Happy New Year 2018 Fodder Folks! 2017 ended for me with a trip to South America, in order to participate in the 20th International GiESCO (Group of International Experts of vitivinicultural Systems for CoOperation) meeting held in Mendoza, Argentina, and to do some vineyard field touring with my UCCE colleagues in Chile. GiESCO (a funny acronym, I know) provides a wealth of information, and it is especially interesting to realize that winegrowers and extension researchers all over the world are facing many of the same problems- including drought imposed by higher
temperatures and lack of snow, in South America, the Andes Mountains are experiencing an average 15% decrease in flow. Sound familiar? As I write this the temperature is 68 degrees in January and there is no snow in the Sierra. While historically Argentine growers had canal water for furrow irrigation, today new vineyards must drill for groundwater and use drip irrigation. The need is for more efficient use of the water they have, while carefully monitoring what is available.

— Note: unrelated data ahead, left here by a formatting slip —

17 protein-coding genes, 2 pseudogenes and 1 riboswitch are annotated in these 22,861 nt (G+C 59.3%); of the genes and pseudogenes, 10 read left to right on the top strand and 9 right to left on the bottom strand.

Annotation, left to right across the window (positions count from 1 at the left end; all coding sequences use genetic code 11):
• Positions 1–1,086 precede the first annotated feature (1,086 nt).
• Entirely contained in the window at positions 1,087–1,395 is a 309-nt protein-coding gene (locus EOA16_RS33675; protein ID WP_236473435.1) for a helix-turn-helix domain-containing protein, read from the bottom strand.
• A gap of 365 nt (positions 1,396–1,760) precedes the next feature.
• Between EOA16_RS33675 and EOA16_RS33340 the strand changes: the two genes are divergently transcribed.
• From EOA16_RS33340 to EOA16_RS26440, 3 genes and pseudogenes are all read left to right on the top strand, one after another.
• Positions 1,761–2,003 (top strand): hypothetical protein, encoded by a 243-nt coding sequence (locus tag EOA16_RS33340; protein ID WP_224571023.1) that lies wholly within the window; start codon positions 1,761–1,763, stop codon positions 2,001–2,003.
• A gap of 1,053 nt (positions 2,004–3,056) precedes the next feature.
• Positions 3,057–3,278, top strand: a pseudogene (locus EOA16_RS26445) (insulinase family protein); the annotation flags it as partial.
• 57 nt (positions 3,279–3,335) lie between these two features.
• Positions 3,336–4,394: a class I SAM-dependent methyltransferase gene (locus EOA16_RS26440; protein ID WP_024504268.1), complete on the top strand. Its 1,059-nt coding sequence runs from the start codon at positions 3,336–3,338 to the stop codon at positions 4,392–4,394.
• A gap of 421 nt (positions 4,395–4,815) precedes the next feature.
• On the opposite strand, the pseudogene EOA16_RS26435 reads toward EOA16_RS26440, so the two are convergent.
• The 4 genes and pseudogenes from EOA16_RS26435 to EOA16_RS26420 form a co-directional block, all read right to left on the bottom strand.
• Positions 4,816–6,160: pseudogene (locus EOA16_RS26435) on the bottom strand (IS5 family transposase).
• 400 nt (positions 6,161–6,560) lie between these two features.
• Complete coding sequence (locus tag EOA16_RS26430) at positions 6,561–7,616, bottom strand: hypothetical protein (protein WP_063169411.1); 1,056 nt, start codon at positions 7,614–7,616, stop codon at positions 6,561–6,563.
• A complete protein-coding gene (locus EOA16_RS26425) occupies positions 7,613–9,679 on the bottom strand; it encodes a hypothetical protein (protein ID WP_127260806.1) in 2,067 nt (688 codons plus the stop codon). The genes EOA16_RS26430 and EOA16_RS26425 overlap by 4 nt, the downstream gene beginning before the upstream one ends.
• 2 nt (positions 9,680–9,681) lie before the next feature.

Richardo Villalba presents Andean climate stats at GiESCO.
In Chile, growers are looking to sustainable farming methods.
Anticipating that glyphosate will no longer be used in 5 years, the Vina San Pedro de Tarapacá Wine Group is experimenting with organic wine growing, using an "intercepa" mechanical weed cultivator. Since trunk diseases are a major problem there (yet another similarity with CA. grape growing), pruning wounds are routinely treated with protectants.
The "intercepa" weed cultivator.
Netting is used to protect clusters from the intensity of the sun. And all winery
Pruning wounds are treated with fungicide protectants to prevent the spread of canker disease.
waste goes to a "biodigester", a compost making power plant that supplies hot water, electricity, and compost that goes back onto the vines.
Clusters are routinely netted for sun protection.
Perhaps the most progressive thing that VSP wine group is doing to prepare for a sustainable future is communicating openly about their problems and solutions-because planning for a sustainable future doesn't happen in a bubble. Turns out it really is a small world, after all.